A radio-collared wolf sits in the brush. / Steve Meurett/For Wisconsinoutdoorfun.com
lōT͟HiNG/ noun noun: loathing; plural noun: loathings
1.a feeling of intense dislike or disgust; hatred.
First off, I am and have been a deer hunter, bow and gun for my entire life. I spend about every living minute in our outdoors, if not hunting, then mountain biking, cross-country skiing, snowshoeing and shooting pictures or building trails.
That said, several conversations and recent articles all converged in the past week which got me thinking about wolves.
The 'fear and loathing' of wolves to be specific.
Our own Wisconsinoutdoorfun.com contributor Patrick Durkin wrote of the recent decline in Midwest deer kill numbers and suggested maybe wolves shouldn't take the blame when looking at surrounding states with few or no wolves.
But this piece by Durkin was not a 'wolves-kill-all-the-deer' article. Wolves have a much more vested interest than we do as hunters in keeping deer around - it's for their survival. But we compete for the same resource, so could that be cause for the hate I read?
Kevin Naze of Wisconsinoutdoorfun.com subtly suggested because the wolf hunt closed early, there may be far more animals than the DNR estimates suggests. Adding that Wisconsin's 257 kill, 20-30% of the estimated population, surpassed Minnesota's (with an estimated wolf population of 2,200) and Michigan's. Naze didn't note that Minnesota set a conservative quota of only 220 or 10%.
Naze may have a point, but the majority of wolves were also trapped and trappers tend to be quite skilled in their pursuit and efficient in capturing their prey. It's no easy task to grab a gun, waltz out the door and find a wolf to shoot.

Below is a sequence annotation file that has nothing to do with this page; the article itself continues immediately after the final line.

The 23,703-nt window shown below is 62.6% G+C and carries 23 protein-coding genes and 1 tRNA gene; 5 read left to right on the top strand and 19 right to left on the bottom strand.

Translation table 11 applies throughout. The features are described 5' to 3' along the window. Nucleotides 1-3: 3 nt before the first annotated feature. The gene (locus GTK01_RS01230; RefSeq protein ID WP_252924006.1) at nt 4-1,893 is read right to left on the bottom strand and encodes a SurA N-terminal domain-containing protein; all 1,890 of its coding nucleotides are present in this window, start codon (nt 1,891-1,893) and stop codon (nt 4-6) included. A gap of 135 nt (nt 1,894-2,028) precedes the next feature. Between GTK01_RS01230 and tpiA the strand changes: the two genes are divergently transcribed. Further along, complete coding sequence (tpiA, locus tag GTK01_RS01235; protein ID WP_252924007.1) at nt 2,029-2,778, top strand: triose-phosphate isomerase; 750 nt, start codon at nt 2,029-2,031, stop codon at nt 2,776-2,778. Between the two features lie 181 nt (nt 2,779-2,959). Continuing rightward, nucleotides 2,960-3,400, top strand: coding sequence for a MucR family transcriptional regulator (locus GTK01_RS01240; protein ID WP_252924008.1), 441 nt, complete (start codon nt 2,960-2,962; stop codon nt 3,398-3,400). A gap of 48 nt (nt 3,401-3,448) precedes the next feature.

Contrary to bar stool chatter, over the past several years pack numbers and populations appear to have stabilized in Wisconsin's limited suitable habitat. Grey wolves in the midwest tend to have smaller territories and fewer pack members when compared to their western brethren.
But this column by Naze was not a 'Wisconsin-is-getting-run-over-by-wolves' piece either.
What really got me thinking were two replies I received, one on Facebook (I know ... let it go!) and another by a friend via email. Both revolved around the fear of wolves.
Wolves are sadly controversial and in my Facebook reply, I harbored no hope of changing anyone's opinion. I think my insightful friend's e-mail hit the nail on the head, however. “Logic does not carry the day with emotional issues! It struck me today that we, as hunters, have moved from much of the skill-based tradition of the past and now the only thing that seems to unite us with those hunters of yore is the deep-seated fear and loathing of wolves!” he wrote.
Europe has a long tradition of fear of wolves and in doing a little research found that in most cases, attacks were attributed to two things, rabies and/or animals being habituated by man. In North America, wolf attacks are exceedingly rare, even though wolves are large predatory animals and can adapt to living in close proximity to humans, especially in Wisconsin.
The Facebook discussion revolved in part about the fear of stepping into our woods, “afraid to be attacked or eaten alive.” The discussion also touched on the need for carrying a firearm for protection.